Several of the companies, including AstraZeneca, Moderna and Pfizer, have published promising results from early human trials of their vaccine candidates. Of the five firms represented at the hearing, all but Pfizer have received anywhere from hundreds of millions to more than a billion in U.S. government funding for their experimental coronavirus shots.
All of the pharma company executives said they would depend on the U.S. government to allocate and distribute the vaccines, though Janssen’s Macaya Douoguih said the company also has a framework for high-priority individuals based on risk. The responses did not seem to satisfy several Democrats.
“Out of the five companies that are investing the most resources … one of you has a plan, all of you are relying on a government that couldn’t procure proper PPE for wide swathes of this population,” said Rep. Joe Kennedy (D-Mass.). “You’re saying you are relying on the federal government — clearly the federal government has failed on here multiple times over.”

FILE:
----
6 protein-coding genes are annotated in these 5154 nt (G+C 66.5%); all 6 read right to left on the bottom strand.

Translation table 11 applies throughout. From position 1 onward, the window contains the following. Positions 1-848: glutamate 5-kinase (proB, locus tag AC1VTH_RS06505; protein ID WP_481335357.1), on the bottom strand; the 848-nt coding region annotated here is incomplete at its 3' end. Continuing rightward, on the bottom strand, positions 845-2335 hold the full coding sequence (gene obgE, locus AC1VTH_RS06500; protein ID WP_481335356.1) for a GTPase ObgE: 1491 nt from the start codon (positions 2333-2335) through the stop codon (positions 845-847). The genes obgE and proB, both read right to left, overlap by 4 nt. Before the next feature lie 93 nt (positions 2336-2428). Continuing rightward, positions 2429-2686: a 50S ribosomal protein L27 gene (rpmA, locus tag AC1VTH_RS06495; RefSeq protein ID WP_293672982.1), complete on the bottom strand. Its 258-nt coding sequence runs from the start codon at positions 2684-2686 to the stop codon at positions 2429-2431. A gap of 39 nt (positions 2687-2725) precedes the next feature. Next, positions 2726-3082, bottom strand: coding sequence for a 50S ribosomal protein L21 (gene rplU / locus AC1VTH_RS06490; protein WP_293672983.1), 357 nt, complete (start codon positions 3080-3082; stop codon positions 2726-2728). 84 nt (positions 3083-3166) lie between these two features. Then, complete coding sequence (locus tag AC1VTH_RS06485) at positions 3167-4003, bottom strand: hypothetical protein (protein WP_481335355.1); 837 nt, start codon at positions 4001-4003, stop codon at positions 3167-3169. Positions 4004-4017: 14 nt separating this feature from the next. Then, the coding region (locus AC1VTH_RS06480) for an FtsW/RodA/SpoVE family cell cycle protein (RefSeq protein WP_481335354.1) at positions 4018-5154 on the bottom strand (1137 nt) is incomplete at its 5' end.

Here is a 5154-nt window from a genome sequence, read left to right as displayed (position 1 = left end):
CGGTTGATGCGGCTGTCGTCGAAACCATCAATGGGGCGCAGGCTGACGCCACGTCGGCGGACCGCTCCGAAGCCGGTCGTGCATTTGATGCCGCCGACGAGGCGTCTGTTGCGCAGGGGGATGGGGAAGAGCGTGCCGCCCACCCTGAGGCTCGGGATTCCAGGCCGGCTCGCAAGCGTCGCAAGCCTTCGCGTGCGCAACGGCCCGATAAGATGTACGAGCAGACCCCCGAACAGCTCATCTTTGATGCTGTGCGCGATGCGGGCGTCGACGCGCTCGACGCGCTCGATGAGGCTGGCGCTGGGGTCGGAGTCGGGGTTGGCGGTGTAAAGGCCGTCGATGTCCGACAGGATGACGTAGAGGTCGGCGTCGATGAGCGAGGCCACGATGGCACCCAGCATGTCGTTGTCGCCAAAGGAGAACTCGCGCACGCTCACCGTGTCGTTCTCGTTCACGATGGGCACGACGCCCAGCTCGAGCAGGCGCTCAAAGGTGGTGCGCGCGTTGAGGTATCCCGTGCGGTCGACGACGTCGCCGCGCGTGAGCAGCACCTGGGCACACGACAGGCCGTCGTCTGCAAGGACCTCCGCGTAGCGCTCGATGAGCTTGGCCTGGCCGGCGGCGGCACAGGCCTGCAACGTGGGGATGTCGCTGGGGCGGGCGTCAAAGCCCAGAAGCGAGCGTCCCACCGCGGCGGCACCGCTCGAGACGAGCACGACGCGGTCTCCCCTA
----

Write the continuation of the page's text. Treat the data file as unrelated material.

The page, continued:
But Gerberding said that the agency has a “very special responsibility” to allocate vaccines nationwide.
She also endorsed the idea of asking the independent, nonpartisan National Academy of Medicine to develop a framework for ethical distribution — something that Trump administration officials suggested at a Senate HELP hearing earlier this month.
Hours after the hearing started, the National Academies of Sciences, Engineering and Medicine said they would develop such a framework at the behest of the National Institutes of Health and CDC.
The combination of CDC and academy know-how could “really help adjudicate those decisions independent of the administration,” Gerberding said.
Pfizer’s chief business officer, John Young, also cited an existing CDC framework to distribute vaccines to at-risk populations such as the elderly and ill. “We believe the CDC has laid out very clear criteria,” he said.